Two Token Upgrades to Try at Home

Lots of games come with sheets upon sheets of tokens. And when you start getting into lifestyle games, or games that come to act as a hobby in addition to a game, you start seeing a great variety of custom tokens. For games like Marvel Champions or Arkham Horror, there are some truly gorgeous tokens available on Etsy. There’s no doubt in my mind, I’ll eventually up with some new tokens for these games. But for now, here are a few tips for some quick token upgrades you can do at home.


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  • A hobby knife, like an X-Acto
  • A cutting mat. I like self healing ones
  • Permanent markers, like Sharpies. We’ll talk color later.
  • Mod Podge Dimensional Magic.
  • Your tokens of choice.

There are links to these products at the bottom of the article if you’re interested.


Both techniques for classing up our tokens start here. All it takes is gently scraping the edge of the token with your hobby knife to cut away the little bit of excess cardboard that once held the token in the sheet. A sharp blade works best here, but cardboard dulls blades relatively quickly. For the Marvel Champions tokens I’m using for this demonstration, most of them only had two of these nubs.

You can see the little nub on the top third of this edge.

It’s Coloring Time

When I first saw this suggestion, I couldn’t believe I’d never thought of it myself. All you have to do is color in the edge of your tokens. There is one small gotcha though. When you color the token’s edge, some of the ink may bleed through to the surface of the token. In my experience, this will usually happen on the back face of the token. That is the one whose surface is not curved over. You can tell this by looking at the side profile of the token. The bleeding itself tends to fade a bit as everything dries. And for tokens with black borders, I’ve yet to experience any noticeable bleeding. As far as token upgrades go, this one is dead simple.

An example of some bleeding

Another important factor is color choice. For black-bordered tokens, like the Marvel Champions threat and damage counters, the choice is fairly obvious. They look very click once the edge is blended in with the black border. And you likely have a black Sharpie around. For other tokens, it can be a little bit of trial and error to find the right color. For the generic tokens, I’ve tried a bunch of colors in the blue and green families. I can’t pick a favorite, so let me know which ones you like in the comments section, or on social media.

It’s hard to tell the difference, but I ordered them lightest to darkest.

Bringing Our Token Upgrades to Another Dimension

The second tip is a bit more intensive, but it’s still a very easy way to breathe new life into some tokens. Mod Podge has a version called Dimensional Magic. It’s a thick liquid you can spread across your item and it dries clear, and with some volume to it. For tokens, this will make them heavier, thicker, and glossier. In my opinion, all three of those properties make a token more satisfying to handle and have on the table. Things I’ve learned when using this product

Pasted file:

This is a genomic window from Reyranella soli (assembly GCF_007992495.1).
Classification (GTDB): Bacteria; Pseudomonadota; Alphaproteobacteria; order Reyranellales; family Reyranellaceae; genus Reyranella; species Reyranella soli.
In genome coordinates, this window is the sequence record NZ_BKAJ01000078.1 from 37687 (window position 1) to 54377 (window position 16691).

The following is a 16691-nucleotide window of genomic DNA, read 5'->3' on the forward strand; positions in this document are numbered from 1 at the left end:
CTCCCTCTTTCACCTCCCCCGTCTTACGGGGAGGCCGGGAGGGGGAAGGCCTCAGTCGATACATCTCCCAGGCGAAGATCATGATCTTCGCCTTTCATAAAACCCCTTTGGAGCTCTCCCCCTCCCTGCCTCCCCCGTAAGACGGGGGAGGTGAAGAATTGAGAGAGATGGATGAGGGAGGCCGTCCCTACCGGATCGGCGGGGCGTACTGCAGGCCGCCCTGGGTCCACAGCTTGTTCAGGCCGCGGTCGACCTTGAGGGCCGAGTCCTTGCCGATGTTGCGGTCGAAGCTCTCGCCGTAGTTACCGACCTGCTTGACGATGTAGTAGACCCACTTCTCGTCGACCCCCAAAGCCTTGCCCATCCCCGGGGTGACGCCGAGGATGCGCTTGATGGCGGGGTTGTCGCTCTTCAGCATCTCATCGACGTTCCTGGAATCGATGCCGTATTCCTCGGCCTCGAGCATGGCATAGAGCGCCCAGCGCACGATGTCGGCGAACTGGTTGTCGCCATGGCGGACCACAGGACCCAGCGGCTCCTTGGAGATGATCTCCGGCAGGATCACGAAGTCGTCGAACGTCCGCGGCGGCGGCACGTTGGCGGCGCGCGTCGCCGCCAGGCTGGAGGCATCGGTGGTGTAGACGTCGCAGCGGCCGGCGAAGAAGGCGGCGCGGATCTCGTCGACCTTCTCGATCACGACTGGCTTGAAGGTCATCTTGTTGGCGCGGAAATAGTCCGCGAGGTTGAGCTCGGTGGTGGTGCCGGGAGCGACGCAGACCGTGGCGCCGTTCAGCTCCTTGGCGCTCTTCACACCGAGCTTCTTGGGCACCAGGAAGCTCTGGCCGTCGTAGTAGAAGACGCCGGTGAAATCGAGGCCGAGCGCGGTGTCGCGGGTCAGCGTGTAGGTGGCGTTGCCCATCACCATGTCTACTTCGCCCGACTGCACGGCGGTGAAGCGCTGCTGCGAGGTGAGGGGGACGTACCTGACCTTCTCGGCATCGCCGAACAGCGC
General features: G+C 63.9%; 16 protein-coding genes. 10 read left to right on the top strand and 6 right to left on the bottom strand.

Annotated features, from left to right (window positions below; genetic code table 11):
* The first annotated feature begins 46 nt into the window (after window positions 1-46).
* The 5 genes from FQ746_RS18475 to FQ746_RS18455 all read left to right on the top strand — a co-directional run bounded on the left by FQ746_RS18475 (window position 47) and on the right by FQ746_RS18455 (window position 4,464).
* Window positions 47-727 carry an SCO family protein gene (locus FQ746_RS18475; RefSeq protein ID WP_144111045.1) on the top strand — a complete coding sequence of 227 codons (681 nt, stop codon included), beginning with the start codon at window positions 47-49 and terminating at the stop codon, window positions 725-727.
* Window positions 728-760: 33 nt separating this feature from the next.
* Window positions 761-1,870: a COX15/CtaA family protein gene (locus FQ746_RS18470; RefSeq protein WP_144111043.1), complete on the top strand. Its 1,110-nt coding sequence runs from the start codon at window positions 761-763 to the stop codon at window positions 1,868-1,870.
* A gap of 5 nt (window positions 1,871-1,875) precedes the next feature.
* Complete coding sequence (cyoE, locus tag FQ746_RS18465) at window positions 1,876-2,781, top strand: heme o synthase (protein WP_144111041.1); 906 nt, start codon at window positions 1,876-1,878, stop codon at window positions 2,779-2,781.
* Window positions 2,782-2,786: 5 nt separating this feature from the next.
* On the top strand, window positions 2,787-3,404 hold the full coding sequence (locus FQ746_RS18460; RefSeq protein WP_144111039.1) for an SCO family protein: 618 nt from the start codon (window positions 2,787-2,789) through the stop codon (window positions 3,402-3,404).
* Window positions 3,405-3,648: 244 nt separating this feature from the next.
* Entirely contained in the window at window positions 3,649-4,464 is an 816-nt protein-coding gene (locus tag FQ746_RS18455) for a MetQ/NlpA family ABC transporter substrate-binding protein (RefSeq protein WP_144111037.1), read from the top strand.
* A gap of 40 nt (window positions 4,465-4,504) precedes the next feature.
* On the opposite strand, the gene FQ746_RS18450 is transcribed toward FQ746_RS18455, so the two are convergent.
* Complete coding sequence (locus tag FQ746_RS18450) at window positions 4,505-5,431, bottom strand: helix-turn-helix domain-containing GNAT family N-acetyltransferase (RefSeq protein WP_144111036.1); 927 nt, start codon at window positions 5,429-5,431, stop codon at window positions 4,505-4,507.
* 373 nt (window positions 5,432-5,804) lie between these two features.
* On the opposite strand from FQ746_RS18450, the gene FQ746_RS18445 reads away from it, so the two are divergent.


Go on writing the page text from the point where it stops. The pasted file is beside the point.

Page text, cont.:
1. Don’t shake the bottle. If you get it delivered, let it sit for a few days so the bubbles can dissipate.
  2. Don’t apply too much.
  3. Don’t risk your favorite/limited tokens until you’re comfortable.

The not shaking part is super important. If you shake it, bubbles will get mixed in and they’re tricky to remove. Hint two is to ensure a nice finish on your tokens. My first few attempts ended up with this crackly texture because of this. And the last item is just because it’s better to practice on more “disposable” tokens first. I can afford to lose a few threat tokens after all.

Here’s what happens when you use too much.

I place all my prepped tokens on the cutting mat so that when I’m done, I can put the entire mat somewhere to dry. For each token, start with a few drops of the Mod Podge. Use the tip of the bottle to push the liquid all the way to the edges of the token while pressing lightly to add more. Don’t be afraid to push it right up to the edge. The surface tension of the liquid will help keep it from dripping off. This is similar to how you can fill a cup slightly past its brim if you’re careful. Once you’ve covered the entire surface, I usually add 2-3 more drops for small tokens to give it a bit more body. If there are any bubbles, either pop them with your knife or try to use the knife to lift them off.

Once you’re done covering the first side of your tokens, put the mat aside and let them dry. The bottle says 3 hours, but I usually leave them overnight. Come back after and repeat for the token’s other side. After doing several batches of tokens, I still have about 80% of the bottle left. So I’d expect one bottle will let you spruce up at least 100 tokens, depending on size.

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Left, sad plain token. Right, happy glossy token

That’s it for today’s tips on adding some token upgrades to your board games. I’ll be posting some more pictures to Instagram. If you try this out, feel free to reach out. We’d love to see what you make.

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